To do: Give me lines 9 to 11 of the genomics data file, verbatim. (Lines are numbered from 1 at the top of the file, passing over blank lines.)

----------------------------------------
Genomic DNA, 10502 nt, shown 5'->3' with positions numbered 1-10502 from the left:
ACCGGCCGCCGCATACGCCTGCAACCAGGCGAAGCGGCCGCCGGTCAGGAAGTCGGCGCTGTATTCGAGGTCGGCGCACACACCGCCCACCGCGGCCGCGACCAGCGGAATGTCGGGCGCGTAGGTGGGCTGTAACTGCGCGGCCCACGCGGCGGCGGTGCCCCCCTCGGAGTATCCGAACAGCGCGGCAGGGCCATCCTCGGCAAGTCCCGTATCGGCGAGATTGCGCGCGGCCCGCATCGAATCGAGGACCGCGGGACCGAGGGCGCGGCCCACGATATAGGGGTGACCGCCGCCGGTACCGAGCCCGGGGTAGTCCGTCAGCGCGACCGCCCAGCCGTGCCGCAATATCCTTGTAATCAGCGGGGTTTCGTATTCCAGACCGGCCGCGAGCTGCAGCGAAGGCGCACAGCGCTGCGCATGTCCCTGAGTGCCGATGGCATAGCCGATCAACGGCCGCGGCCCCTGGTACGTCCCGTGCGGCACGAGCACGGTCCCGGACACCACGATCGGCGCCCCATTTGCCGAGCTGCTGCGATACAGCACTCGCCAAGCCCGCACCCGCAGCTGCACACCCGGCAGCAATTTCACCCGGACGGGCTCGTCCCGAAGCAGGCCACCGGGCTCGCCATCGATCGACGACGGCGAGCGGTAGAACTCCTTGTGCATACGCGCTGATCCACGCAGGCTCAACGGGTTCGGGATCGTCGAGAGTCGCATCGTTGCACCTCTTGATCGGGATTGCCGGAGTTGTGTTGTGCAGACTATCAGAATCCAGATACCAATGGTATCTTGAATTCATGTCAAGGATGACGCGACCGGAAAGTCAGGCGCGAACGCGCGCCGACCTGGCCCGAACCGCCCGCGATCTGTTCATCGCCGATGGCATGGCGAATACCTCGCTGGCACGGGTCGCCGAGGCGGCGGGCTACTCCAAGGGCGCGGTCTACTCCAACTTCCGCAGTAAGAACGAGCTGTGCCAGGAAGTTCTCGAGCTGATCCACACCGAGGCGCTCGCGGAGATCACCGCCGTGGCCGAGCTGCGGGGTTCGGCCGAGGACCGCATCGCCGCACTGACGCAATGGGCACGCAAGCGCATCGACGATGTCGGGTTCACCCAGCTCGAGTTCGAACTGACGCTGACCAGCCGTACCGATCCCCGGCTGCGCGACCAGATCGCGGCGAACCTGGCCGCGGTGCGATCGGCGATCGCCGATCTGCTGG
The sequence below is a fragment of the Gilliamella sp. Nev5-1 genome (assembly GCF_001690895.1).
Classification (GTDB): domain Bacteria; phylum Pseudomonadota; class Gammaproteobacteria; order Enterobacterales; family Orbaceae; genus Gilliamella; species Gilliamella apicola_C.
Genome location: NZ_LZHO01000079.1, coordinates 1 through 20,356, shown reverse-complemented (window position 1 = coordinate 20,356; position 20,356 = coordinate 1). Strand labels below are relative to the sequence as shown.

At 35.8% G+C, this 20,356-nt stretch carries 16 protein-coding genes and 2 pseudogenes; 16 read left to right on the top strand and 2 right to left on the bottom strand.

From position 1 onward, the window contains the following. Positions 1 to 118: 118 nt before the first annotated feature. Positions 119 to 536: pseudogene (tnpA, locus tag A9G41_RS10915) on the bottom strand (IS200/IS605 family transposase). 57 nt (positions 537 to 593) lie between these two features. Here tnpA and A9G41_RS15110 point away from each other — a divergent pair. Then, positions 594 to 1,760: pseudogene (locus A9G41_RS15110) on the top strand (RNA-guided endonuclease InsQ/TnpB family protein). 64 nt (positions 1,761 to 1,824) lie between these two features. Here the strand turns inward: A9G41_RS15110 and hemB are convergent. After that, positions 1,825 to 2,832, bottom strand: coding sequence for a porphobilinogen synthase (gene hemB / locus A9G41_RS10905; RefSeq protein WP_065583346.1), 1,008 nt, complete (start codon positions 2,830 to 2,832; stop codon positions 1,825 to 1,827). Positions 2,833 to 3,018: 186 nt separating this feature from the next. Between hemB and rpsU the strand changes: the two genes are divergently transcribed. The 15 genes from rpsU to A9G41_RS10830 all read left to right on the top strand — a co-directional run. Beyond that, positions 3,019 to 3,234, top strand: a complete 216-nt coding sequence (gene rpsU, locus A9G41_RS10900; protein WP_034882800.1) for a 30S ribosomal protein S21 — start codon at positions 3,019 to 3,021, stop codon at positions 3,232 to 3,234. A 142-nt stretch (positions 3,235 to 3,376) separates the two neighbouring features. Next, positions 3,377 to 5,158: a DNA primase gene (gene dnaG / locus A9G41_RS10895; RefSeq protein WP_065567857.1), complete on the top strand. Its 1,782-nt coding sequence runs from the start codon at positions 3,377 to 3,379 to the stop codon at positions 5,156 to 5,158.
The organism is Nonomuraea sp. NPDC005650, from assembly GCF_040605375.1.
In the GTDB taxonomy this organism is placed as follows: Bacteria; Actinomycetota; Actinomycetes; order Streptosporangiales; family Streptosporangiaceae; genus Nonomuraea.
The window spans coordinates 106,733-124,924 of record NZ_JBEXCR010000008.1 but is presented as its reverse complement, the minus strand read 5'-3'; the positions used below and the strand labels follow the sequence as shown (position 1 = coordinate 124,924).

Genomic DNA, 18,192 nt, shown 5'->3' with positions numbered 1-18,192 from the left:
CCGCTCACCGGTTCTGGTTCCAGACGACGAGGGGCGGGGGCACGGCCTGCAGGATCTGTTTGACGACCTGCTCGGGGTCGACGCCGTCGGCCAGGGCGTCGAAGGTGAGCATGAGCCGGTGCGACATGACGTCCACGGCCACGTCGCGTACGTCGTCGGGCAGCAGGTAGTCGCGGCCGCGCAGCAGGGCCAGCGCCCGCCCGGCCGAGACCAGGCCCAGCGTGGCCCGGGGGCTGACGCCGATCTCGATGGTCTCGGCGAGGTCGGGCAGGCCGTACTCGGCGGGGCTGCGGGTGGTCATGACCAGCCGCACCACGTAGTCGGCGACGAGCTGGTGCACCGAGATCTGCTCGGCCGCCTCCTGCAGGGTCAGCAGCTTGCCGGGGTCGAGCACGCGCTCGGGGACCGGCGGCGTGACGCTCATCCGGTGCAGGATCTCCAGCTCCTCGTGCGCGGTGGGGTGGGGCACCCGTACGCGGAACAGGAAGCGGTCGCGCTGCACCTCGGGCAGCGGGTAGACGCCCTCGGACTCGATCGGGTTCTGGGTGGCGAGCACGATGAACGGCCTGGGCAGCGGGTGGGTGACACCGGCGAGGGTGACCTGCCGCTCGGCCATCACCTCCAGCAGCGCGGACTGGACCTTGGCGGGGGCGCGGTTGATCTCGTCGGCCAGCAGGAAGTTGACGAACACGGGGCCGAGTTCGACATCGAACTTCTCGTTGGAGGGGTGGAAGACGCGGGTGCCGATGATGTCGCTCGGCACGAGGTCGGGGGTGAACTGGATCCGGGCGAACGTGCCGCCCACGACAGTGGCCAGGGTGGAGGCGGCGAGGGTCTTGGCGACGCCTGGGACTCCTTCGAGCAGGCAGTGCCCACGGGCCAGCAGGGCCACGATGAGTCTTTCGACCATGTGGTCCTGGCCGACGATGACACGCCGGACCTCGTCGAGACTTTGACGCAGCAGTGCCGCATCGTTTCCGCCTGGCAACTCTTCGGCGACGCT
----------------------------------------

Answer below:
In the GTDB taxonomy this organism is placed as follows: Bacteria; Actinomycetota; Actinomycetes; order Streptosporangiales; family Streptosporangiaceae; genus Nonomuraea.
The window spans coordinates 106,733-124,924 of record NZ_JBEXCR010000008.1 but is presented as its reverse complement, the minus strand read 5'-3'; the positions used below and the strand labels follow the sequence as shown (position 1 = coordinate 124,924).

Genomic DNA, 18,192 nt, shown 5'->3' with positions numbered 1-18,192 from the left: